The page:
Why each LPG cylinder matters: PM Modi's welfare schemes have given the poor individual possessions

This could translate to big votes, crossing the appeal even of large but impersonal public projects like roads and schools.

 |  3-minute read |   22-05-2019
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Come elections, Lok Sabha or Assembly, and Tamil Nadu is inundated with freebies.

From a waiver of farm loans to laptops, cell phones, colour TVs, mixer-grinders, fans, cycles, livestock, the laundry list of freebies in the state has always had variety on its platter. The political leaders in the state, from CN Annadurai to MGR, Karunanidhi and Jayalalithaa, have been known in the past to devise innovative schemes — a move which has later been picked up by the Centre. Mid-day meals (encouraging children to attend school) and floatation of centralised procurement agency for medical services, for example, are two such examples from the past.

It is a model that has never failed to woo the electorate.

Far from being only bunches of communities, the Indian electorate has also been about individuals — be it the individual politician/leader or the individual self. The schemes that woo individuals thus have to be deeply personal and only then, community-based. Which is perhaps why infrastructure and development projects, like roads, rails, dams and industries, have never garnered as much fanfare — or adoration — as much smaller freebies do.

main_rural-women_052219054602.jpgToilets for all: Rural women now have all the "izzat" in their ghar. (Photo: PTI)

In recent times, Prime Minister Narendra Modi seems to have perfected the model that the Tamil politicians lure their voters with. But instead of luring voters with more sophisticated possessions like colour TVs and mixer-grinders, the Prime Minister equipped them with toilets and LPG connections.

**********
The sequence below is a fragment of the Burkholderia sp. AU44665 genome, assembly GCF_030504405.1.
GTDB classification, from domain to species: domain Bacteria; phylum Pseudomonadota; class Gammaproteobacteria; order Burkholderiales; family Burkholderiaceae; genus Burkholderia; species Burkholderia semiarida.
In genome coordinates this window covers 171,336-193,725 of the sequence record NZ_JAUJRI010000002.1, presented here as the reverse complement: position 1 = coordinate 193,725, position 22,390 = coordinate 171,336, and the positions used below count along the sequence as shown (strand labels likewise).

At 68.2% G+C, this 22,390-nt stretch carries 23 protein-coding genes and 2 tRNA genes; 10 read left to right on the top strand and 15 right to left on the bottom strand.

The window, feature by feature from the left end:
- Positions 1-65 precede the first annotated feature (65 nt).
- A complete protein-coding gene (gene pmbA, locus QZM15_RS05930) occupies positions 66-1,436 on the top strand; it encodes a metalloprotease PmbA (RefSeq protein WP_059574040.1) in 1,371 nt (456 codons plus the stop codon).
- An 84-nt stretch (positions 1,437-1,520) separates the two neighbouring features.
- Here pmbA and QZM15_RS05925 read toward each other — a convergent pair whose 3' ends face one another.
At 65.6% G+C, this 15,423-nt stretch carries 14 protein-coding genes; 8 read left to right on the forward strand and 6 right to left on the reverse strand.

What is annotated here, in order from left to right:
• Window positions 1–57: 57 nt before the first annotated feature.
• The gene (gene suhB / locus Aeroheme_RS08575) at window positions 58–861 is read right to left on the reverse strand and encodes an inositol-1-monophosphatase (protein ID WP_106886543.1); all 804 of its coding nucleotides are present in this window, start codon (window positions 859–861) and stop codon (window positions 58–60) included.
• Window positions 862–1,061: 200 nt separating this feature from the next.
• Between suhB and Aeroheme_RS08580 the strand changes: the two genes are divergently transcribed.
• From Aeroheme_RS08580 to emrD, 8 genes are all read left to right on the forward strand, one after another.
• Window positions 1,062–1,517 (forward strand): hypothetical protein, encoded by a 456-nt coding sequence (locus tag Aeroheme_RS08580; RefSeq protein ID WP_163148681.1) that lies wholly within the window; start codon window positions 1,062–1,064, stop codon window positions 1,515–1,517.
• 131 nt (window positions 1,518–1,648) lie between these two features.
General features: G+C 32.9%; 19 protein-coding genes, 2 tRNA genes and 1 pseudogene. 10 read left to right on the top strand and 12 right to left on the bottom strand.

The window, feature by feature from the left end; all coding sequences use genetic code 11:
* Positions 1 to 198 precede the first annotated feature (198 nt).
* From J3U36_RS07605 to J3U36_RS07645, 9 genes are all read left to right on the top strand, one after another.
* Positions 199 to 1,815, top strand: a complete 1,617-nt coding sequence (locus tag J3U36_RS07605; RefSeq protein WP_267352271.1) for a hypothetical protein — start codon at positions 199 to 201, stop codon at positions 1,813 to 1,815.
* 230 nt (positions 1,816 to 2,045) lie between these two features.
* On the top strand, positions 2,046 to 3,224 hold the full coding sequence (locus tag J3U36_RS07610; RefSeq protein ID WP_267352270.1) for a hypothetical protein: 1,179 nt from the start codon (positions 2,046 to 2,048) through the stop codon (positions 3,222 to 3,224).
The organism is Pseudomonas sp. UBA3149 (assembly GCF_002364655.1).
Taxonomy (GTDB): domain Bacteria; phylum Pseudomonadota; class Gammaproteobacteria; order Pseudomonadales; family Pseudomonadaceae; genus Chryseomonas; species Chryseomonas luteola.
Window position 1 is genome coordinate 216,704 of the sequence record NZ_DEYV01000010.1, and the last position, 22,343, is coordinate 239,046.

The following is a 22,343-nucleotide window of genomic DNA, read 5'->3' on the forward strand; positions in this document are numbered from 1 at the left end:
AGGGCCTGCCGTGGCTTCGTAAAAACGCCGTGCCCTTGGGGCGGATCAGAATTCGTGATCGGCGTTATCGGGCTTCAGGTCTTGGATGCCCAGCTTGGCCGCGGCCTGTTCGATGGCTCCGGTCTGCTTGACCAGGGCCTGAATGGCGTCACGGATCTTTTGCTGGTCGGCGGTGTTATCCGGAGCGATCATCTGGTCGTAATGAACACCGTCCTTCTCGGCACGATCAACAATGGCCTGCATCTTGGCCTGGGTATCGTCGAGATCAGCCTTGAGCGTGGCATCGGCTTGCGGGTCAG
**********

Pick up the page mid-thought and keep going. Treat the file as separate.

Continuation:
Cutting across caste and community lines, immediately empowering the poorest, and giving women in particular a sense of ownership, political analysts have called this nothing short of a masterstroke.

Each voter has access to the infrastructure that is personal to him/her — yet, the scheme is working to develop the community on the whole.

The toilets — known as “izzat ghar” or a house of dignity — instil a sense of respect and pride in a household for having their own toilet. It is the same case with the Ujjwala Yojana that provides free cooking gas (LPG) connections to all poor households. The schemes transform societies — and yet, being deeply personal, looking at these goods, touching them, using them each day, makes the beneficiary feel they are the biggest individual benefactors of the welfare scheme. The same cannot be said of building roads and ensuring connectivity — that is all seen as the belonging of the community, rather than individual households. 

main_modi-ujjwala2_052219054124.jpgBy ensuring that womenfolk are proud owners of LPG connections, Modi's Ujjwala scheme is a masterstroke. (Source: India Today)

The schemes have worked on the ground. Six crore households got LPG connections through Ujjwala after 2014 and 9.56 crore toilets have been built under the Swachh Bharat Abhiyaan making 5,36,724 villages Open Defecation Free (ODF) besides electrification of over 2.5 crore households since October 2017 under the Saubhagya Yojana.

Clearly, Modi’s calculation of translating freebies to votes, yet having a positive impact on the society, has worked. What is also deeply interesting in this case are reports of follow-up workers apparently calling up beneficiaries to enquire about their freebies, such as gas cylinders, and to emphasise that these have come from the PM's welfare schemes — and if he were to return, the likelihood of more welfare work, represented in more goods and services, could be a strong possiblity.

This then empowers the individual at a deeply personal level, while clearly empowering the politician as well.

What an idea, Modi ji!

Also read: Toilet, a PM katha: How that seat beat Modi’s big schemes in impact

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